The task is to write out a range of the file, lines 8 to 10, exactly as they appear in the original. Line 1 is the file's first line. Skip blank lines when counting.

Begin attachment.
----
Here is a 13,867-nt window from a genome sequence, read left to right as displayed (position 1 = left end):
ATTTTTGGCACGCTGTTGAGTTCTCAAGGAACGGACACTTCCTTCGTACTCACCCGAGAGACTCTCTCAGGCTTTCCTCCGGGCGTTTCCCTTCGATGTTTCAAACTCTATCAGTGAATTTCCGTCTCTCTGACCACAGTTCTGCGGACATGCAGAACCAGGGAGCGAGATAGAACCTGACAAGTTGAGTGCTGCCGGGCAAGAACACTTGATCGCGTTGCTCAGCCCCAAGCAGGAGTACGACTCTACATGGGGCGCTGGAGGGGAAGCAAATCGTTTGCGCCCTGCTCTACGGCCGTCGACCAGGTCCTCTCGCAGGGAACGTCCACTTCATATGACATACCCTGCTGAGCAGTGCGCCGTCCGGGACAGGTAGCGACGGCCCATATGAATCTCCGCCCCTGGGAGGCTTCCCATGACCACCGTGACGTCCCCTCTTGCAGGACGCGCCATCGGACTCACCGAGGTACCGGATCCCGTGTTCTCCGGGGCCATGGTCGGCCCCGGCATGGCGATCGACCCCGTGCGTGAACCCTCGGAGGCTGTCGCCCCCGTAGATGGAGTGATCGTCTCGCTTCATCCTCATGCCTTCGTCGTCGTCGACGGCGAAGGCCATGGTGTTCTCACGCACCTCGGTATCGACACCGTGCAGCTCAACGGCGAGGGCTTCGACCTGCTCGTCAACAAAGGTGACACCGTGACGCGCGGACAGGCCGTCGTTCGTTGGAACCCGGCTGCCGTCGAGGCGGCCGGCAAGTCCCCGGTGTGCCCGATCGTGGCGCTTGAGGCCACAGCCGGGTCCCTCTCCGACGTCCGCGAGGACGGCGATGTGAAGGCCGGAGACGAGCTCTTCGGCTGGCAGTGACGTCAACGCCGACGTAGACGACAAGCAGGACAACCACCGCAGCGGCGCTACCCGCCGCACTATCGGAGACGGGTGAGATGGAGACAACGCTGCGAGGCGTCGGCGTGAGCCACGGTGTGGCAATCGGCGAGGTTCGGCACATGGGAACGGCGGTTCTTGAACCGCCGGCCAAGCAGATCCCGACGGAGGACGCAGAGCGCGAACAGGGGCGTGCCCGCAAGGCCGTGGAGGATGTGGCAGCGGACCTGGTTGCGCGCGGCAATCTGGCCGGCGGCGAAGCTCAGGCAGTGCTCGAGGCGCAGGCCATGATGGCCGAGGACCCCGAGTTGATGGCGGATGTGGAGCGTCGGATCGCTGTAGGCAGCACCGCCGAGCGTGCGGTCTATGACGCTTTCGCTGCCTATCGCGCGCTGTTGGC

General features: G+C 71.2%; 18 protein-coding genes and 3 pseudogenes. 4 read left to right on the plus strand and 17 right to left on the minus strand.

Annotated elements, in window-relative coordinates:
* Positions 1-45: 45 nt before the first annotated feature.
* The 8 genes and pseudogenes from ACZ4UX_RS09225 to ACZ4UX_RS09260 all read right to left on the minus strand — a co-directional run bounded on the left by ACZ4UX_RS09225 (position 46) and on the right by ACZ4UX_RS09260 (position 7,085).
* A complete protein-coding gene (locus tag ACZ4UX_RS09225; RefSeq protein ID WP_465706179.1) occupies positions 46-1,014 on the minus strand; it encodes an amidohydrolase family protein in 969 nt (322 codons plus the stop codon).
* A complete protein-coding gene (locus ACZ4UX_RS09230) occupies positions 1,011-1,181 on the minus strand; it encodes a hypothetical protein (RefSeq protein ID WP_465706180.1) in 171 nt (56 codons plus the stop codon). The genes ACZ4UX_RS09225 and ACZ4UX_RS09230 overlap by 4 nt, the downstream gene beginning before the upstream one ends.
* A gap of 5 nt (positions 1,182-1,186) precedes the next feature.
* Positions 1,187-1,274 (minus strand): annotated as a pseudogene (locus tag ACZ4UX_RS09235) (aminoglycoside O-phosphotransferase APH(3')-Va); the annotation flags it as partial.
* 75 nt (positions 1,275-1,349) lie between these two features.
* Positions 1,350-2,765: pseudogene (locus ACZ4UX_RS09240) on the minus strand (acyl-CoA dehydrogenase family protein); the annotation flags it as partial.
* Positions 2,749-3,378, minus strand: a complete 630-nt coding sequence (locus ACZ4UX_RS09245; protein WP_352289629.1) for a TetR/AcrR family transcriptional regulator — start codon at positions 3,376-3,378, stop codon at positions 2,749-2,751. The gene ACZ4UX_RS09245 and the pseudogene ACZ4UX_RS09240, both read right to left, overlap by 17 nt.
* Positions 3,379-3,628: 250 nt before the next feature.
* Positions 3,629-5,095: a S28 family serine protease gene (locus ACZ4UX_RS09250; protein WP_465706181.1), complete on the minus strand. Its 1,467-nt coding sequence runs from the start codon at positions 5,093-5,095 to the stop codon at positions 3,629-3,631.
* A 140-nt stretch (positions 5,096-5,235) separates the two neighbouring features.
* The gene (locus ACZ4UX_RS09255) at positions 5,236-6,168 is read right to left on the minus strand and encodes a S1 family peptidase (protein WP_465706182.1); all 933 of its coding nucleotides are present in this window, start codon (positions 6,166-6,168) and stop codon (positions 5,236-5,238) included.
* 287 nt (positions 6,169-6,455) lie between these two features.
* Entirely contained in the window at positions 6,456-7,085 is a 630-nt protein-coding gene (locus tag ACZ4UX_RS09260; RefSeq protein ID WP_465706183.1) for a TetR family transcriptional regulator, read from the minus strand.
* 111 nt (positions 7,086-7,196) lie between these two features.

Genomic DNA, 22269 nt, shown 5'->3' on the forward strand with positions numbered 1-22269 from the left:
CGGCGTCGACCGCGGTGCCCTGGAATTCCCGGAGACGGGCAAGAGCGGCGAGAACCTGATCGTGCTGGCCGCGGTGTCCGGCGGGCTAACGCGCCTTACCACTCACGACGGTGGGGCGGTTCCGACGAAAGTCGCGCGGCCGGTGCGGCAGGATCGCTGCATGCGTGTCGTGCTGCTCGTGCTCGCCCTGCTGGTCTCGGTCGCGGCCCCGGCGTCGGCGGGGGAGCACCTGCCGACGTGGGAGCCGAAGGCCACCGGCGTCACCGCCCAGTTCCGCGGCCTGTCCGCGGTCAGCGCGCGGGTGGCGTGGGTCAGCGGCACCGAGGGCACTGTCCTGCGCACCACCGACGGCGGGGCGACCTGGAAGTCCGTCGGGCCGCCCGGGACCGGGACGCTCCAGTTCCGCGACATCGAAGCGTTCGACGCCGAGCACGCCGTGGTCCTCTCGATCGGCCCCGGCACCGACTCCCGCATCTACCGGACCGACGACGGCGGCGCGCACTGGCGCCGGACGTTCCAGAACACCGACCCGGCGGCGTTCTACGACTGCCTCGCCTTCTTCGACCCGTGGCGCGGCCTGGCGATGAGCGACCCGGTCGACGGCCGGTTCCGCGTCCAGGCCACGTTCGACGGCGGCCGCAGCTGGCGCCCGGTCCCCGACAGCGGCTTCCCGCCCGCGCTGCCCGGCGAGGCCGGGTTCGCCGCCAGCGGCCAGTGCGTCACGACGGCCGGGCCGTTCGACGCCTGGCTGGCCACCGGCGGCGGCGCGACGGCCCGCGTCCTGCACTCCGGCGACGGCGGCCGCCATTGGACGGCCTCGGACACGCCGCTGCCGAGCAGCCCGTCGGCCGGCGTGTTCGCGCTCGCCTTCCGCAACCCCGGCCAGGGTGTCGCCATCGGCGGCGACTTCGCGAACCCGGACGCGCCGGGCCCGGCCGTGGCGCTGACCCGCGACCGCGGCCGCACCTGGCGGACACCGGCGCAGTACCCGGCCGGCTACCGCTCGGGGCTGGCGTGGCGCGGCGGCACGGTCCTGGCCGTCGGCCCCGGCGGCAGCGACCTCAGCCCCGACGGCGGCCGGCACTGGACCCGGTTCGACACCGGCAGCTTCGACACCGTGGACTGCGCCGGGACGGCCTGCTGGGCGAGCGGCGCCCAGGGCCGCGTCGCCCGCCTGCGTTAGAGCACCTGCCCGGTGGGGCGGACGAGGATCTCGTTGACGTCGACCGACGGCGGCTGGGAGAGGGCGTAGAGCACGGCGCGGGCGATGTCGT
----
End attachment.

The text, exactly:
* A complete protein-coding gene (locus ACZ4UX_RS09230) occupies positions 1,011-1,181 on the minus strand; it encodes a hypothetical protein (RefSeq protein ID WP_465706180.1) in 171 nt (56 codons plus the stop codon). The genes ACZ4UX_RS09225 and ACZ4UX_RS09230 overlap by 4 nt, the downstream gene beginning before the upstream one ends.
* A gap of 5 nt (positions 1,182-1,186) precedes the next feature.
* Positions 1,187-1,274 (minus strand): annotated as a pseudogene (locus tag ACZ4UX_RS09235) (aminoglycoside O-phosphotransferase APH(3')-Va); the annotation flags it as partial.